There is a state of excitement about experiencing and/or creating art — literary, visual, musical, or cinematic — that I refer to as being “plugged in.” In this state, which approaches the spiritual, one is moved equally by individual works themselves and by the very fact and possibility of exploration and discovery, present and future.
As with any emotional or quasi-emotional state, it is not possible to be plugged in continuously. The mood is broken by moments of ennui, skepticism, or despair: What’s the point of all this? How can anyone read every book, view every film, hear every piece of music — even in a specific genre — or see every painting, let alone appreciate it all sufficiently? Given the obvious answer to that question, what is the purpose of this constant search?
The point, I would argue, is not to consume the totality of art but to appreciate the totality — that is, the oneness. We can do this, savor the shared essence of all creative pursuit, by discovering the connections between and among different forms. I give a name to this aspect of being plugged in: plugdinism.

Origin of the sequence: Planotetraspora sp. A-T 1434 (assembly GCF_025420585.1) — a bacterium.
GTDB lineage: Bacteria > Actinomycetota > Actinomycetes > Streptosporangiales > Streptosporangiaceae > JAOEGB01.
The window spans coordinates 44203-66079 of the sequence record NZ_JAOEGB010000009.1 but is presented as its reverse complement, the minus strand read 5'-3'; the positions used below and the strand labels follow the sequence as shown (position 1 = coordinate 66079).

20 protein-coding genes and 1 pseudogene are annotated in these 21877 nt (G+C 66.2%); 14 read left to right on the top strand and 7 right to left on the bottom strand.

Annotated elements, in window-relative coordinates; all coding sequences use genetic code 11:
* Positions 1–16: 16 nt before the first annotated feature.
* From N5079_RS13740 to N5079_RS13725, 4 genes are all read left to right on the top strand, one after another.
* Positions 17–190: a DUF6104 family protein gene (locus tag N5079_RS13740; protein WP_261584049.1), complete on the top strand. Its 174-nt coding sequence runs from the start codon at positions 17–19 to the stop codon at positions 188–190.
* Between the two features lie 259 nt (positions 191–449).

Here is an example — the first I can remember encountering. It is from Stanley Crouch’s 1983 Village Voice essay “Body and Soul,” reprinted in Notes of a Hanging Judge. In it Crouch observed the way in which the artist Giotto had upended tradition by focusing on the individual rather than the setting in his paintings. “In his own way,” Crouch wrote, “Louis Armstrong did the same. He discovered that his powers of imagination could stand alone, with the clarinet and the trombone of the conventional New Orleans band silenced, no longer needed to express the intricate and subtle musicality provided by the multilinear antiphonal style.” Crouch, an African-American like Armstrong, went on to write of “relaxing into the thought of how much of my own experience had been clarified by exposure to foreign forms.”
In my own explorations of books, jazz, film, and painting, and in my own writing, I have been on the lookout for such connections between seemingly disparate forms. (See my collection of essays or my essay “Notes on Notes.”)
And what, one might ask in a moment of cold-eyed skepticism, is ultimately the point of all that? Where does this idea lead in the end, except to ridiculous lengths and variations, to a kind of intellectual parlor trick?